stovesThey are romantic and fun but also a lot of work and not very cost efficient, unless you can get hold of an endless supply of wood for free, which most people can’t.

Piped gas is more common in Melbourne, Adelaide, Perth and Canberra. It’s not quite so common in Sydney with around 50% of households having gas. Gas is not at all common in either Queensland or Northern Territory simply because these states are both significantly warmer.

Source: energyrating.gov.au (PDF)

Why Tasmania doesn’t have much gas though, I don’t know, they certainly need it. When we were in Tasmania four years ago, we turned everything on trying to heat up the room…

Heater 1 Heater 2 Clothes heater

heaters…we were still cold.

When I lived in the UK, my heating of choice was gas fired central heating with water filled radiators. Here is one of those radiators:

UK radiatorHere in Australia it seems that kind of central heating has a fancy name; it’s called hydronic heating.

Very posh.

And what of those 23% of households that have no heating whatsoever?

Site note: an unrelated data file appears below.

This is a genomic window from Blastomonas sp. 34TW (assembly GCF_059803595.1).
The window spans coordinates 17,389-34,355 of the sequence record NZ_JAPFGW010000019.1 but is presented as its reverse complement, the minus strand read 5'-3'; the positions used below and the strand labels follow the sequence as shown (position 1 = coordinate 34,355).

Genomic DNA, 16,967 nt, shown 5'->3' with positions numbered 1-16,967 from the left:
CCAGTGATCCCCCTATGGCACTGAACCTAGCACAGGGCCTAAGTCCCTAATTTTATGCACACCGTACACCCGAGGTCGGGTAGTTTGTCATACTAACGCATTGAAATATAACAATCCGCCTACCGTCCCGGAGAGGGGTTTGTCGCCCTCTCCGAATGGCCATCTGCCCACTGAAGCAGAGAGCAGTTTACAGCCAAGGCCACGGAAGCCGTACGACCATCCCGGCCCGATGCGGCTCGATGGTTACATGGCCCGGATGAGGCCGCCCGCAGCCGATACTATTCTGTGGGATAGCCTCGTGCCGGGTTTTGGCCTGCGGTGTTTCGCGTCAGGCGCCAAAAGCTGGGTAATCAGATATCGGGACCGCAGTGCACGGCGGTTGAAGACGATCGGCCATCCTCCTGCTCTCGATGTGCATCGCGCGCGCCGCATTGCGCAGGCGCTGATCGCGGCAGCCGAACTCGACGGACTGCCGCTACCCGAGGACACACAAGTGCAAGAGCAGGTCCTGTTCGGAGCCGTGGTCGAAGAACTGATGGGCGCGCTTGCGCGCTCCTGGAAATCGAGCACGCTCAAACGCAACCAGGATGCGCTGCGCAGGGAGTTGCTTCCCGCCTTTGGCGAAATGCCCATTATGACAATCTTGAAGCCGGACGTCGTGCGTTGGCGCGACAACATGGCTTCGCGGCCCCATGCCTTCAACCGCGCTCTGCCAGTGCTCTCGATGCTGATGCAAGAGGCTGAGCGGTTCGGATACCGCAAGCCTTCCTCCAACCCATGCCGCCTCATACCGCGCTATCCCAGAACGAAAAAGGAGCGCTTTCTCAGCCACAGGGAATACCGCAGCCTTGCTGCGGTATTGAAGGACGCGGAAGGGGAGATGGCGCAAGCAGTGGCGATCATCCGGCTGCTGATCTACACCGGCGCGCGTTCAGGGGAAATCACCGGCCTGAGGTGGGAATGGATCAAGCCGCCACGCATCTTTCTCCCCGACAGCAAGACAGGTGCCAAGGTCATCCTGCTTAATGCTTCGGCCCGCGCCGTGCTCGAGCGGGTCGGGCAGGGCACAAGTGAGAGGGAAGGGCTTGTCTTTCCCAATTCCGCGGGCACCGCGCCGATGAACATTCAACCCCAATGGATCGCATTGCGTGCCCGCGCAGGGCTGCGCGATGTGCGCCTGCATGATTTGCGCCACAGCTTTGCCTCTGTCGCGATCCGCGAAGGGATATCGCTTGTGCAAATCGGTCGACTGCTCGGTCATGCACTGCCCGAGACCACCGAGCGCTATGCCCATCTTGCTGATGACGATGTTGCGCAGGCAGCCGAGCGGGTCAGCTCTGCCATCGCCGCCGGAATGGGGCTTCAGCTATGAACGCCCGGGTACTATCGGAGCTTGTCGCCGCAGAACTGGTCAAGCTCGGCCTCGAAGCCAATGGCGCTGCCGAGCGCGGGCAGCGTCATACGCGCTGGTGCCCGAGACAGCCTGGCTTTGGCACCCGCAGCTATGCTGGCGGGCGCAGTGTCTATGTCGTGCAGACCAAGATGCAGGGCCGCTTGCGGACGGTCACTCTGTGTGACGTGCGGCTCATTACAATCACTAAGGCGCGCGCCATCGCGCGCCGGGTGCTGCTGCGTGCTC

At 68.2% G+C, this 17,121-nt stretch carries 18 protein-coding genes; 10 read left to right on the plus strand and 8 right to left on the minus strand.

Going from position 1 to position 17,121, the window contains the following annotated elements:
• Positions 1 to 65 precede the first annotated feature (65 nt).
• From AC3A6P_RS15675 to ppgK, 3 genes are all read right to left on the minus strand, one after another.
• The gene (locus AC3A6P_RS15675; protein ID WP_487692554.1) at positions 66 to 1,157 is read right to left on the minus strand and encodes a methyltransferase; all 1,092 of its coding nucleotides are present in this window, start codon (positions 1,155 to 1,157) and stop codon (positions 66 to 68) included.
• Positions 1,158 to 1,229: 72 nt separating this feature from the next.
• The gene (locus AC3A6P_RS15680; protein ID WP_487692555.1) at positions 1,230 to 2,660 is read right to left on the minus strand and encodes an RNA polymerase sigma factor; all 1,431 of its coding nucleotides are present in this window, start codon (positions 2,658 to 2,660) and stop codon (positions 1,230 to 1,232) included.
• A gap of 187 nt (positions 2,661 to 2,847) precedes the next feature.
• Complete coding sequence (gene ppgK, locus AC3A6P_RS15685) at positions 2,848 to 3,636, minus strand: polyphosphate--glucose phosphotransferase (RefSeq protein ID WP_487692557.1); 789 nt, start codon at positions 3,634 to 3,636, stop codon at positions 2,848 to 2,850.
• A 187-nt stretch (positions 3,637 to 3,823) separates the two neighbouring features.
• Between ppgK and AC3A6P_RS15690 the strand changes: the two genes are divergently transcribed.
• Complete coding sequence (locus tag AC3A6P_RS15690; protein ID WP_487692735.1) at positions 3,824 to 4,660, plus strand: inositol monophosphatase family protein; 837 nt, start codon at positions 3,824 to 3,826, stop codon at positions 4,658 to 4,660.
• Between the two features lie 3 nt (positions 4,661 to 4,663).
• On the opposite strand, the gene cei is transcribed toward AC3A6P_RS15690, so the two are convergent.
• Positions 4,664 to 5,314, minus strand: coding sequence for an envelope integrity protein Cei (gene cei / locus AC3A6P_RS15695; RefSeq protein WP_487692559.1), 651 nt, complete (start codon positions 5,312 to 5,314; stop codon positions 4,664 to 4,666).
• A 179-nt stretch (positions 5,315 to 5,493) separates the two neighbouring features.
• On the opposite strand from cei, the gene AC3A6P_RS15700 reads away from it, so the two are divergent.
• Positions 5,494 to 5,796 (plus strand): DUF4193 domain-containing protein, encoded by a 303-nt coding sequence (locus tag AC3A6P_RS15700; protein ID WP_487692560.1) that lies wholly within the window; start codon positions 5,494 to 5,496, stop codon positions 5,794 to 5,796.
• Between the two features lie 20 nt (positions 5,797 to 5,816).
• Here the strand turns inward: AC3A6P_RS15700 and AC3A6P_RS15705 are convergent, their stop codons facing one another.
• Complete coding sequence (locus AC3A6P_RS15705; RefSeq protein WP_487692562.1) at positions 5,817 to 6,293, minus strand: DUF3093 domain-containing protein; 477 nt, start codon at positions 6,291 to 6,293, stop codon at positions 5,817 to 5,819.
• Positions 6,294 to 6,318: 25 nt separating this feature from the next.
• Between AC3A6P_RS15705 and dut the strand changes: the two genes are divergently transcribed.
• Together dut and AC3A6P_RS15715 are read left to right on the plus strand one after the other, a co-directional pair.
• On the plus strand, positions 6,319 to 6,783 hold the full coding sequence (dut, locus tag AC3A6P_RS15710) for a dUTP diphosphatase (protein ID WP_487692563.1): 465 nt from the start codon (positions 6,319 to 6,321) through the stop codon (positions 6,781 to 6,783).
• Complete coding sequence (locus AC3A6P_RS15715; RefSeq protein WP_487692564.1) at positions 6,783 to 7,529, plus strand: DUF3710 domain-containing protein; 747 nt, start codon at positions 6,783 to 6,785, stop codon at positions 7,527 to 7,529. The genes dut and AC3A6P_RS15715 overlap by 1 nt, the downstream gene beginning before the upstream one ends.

A small percentage of those houses are probably in the far northern part of the country and simply don’t get cold enough. For the others though, where it does get quite chilly, it’s not uncommon for people to snuggle up under a blanket to watch the TV and keep warm that way.

What heating do you use where you are?

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{ 28 comments… add one }
  • Joe March 24, 2021, 9:12 pm |


    Interested to know how most Australians get hot water – what heats it, how its stored etc.
    Can you enlighten me on this?

    • BobinOz March 26, 2021, 4:32 pm |

      Interesting question.

      The first house I lived in here in Australia had a solar hot water heating system attached to the roof. Imagine a water storage tank bolted on top of your house with some solar panels beneath it, pointing towards the sun and hey ho, pretty much free hot water all year round, certainly here in Queensland. Sometimes I needed to boost it by turning on the electricity, but not often. Easily my favourite method for getting hot water in Australia.

      The house I currently live in doesn’t have that set up, instead it just has a couple of water tanks on each side of my house that are heated up with electrical elements, but use the the cheap tariff known as Tariff 33. This comes on and turns off automatically as and when the electricity supply company have electricity to spare, and only costs about half of the normal tariff, about 14c per kilowatt hour. So, pretty cheap to run, and I’ve never known it to run out of hot water in the four years I’ve lived here.